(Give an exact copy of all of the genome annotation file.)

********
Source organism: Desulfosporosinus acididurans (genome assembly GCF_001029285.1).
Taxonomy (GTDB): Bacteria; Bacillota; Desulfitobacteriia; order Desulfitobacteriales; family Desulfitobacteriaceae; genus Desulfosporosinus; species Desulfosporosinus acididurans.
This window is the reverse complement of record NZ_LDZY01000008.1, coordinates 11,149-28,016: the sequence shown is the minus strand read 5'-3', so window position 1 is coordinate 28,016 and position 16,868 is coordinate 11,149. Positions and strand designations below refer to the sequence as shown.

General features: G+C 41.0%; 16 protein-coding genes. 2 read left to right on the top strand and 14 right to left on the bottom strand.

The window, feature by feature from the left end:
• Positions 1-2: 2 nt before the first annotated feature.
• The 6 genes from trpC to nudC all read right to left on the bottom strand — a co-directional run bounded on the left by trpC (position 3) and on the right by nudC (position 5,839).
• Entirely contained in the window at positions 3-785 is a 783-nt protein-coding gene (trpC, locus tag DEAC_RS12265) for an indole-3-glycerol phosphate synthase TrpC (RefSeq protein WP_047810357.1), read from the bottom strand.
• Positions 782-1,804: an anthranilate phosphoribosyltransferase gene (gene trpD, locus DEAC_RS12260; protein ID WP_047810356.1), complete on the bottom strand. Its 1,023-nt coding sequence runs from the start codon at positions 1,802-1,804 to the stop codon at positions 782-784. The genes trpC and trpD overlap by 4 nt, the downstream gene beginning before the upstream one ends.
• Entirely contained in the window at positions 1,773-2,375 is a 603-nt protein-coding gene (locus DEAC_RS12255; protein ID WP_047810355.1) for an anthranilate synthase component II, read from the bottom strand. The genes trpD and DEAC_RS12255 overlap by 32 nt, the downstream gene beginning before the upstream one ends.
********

Source organism: Desulfosporosinus acididurans (genome assembly GCF_001029285.1).
Taxonomy (GTDB): Bacteria; Bacillota; Desulfitobacteriia; order Desulfitobacteriales; family Desulfitobacteriaceae; genus Desulfosporosinus; species Desulfosporosinus acididurans.
This window is the reverse complement of record NZ_LDZY01000008.1, coordinates 11,149-28,016: the sequence shown is the minus strand read 5'-3', so window position 1 is coordinate 28,016 and position 16,868 is coordinate 11,149. Positions and strand designations below refer to the sequence as shown.

General features: G+C 41.0%; 16 protein-coding genes. 2 read left to right on the top strand and 14 right to left on the bottom strand.

The window, feature by feature from the left end:
• Positions 1-2: 2 nt before the first annotated feature.
• The 6 genes from trpC to nudC all read right to left on the bottom strand — a co-directional run bounded on the left by trpC (position 3) and on the right by nudC (position 5,839).
• Entirely contained in the window at positions 3-785 is a 783-nt protein-coding gene (trpC, locus tag DEAC_RS12265) for an indole-3-glycerol phosphate synthase TrpC (RefSeq protein WP_047810357.1), read from the bottom strand.
• Positions 782-1,804: an anthranilate phosphoribosyltransferase gene (gene trpD, locus DEAC_RS12260; protein ID WP_047810356.1), complete on the bottom strand. Its 1,023-nt coding sequence runs from the start codon at positions 1,802-1,804 to the stop codon at positions 782-784. The genes trpC and trpD overlap by 4 nt, the downstream gene beginning before the upstream one ends.
• Entirely contained in the window at positions 1,773-2,375 is a 603-nt protein-coding gene (locus DEAC_RS12255; protein ID WP_047810355.1) for an anthranilate synthase component II, read from the bottom strand. The genes trpD and DEAC_RS12255 overlap by 32 nt, the downstream gene beginning before the upstream one ends.